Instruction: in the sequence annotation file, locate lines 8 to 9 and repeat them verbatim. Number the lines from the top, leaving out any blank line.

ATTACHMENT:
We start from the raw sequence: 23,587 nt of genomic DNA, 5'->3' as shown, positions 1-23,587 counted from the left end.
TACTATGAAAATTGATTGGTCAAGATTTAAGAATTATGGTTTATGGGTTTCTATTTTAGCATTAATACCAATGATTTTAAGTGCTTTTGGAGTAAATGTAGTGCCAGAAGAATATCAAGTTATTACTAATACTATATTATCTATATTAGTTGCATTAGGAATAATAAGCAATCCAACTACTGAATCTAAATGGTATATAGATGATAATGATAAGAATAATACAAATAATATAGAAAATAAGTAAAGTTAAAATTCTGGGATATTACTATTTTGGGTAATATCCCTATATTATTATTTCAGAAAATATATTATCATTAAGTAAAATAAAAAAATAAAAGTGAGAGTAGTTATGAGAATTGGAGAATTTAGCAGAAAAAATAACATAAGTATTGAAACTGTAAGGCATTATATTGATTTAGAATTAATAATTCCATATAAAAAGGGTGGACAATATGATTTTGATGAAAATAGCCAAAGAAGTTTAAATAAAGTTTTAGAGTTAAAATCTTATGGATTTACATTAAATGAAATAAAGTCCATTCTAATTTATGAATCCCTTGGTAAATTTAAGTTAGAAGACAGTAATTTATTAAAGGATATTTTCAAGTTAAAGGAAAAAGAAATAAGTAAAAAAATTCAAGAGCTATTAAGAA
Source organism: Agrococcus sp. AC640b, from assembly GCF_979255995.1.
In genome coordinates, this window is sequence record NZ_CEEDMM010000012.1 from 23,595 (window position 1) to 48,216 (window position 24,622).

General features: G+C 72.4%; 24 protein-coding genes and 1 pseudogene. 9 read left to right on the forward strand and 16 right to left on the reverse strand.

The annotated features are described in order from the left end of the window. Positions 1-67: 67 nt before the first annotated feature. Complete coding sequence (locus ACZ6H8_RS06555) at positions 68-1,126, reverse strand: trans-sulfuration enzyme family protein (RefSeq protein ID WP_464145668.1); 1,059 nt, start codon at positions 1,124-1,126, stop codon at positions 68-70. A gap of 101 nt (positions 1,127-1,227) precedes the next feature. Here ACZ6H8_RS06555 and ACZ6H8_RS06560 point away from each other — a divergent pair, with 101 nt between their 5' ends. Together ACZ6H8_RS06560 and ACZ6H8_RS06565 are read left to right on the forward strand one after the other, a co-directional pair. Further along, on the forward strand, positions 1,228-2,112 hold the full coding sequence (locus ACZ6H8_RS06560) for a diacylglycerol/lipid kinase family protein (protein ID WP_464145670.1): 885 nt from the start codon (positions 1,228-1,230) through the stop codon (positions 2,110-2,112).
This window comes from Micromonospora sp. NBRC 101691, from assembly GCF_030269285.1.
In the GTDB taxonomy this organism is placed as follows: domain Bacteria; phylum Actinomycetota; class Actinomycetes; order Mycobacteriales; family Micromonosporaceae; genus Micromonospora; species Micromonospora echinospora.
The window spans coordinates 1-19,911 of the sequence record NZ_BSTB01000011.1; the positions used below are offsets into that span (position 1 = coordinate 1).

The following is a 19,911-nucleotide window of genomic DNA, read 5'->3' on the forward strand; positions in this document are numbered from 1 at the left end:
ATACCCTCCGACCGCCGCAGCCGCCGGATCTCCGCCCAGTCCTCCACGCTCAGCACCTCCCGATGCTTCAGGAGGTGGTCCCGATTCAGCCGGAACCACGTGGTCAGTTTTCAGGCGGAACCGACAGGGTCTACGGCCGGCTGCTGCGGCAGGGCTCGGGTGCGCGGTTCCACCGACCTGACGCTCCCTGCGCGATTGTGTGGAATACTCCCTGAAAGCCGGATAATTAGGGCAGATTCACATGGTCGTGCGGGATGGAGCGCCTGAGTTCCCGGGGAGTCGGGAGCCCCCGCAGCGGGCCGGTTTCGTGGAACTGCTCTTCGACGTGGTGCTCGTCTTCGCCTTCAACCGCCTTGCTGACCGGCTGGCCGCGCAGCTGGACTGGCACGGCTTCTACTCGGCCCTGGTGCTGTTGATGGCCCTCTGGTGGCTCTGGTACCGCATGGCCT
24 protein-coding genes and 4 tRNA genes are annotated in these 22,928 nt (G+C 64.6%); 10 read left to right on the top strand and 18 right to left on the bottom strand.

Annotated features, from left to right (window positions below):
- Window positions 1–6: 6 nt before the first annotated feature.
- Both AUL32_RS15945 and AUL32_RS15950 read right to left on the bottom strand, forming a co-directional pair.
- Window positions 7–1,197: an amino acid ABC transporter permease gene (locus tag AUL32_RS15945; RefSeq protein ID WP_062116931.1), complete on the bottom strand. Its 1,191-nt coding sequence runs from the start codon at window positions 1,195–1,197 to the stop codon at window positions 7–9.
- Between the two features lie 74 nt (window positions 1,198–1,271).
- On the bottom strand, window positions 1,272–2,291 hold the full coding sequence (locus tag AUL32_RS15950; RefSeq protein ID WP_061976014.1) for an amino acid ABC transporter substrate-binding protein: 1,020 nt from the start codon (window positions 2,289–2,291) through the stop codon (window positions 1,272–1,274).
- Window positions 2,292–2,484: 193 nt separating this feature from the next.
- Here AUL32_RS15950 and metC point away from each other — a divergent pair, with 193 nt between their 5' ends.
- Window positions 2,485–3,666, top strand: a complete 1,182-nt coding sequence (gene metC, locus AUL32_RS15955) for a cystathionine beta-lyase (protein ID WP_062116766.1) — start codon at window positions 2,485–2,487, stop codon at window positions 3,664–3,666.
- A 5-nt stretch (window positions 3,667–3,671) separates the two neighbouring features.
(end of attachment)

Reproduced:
In the GTDB taxonomy this organism is placed as follows: domain Bacteria; phylum Actinomycetota; class Actinomycetes; order Mycobacteriales; family Micromonosporaceae; genus Micromonospora; species Micromonospora echinospora.
The window spans coordinates 1-19,911 of the sequence record NZ_BSTB01000011.1; the positions used below are offsets into that span (position 1 = coordinate 1).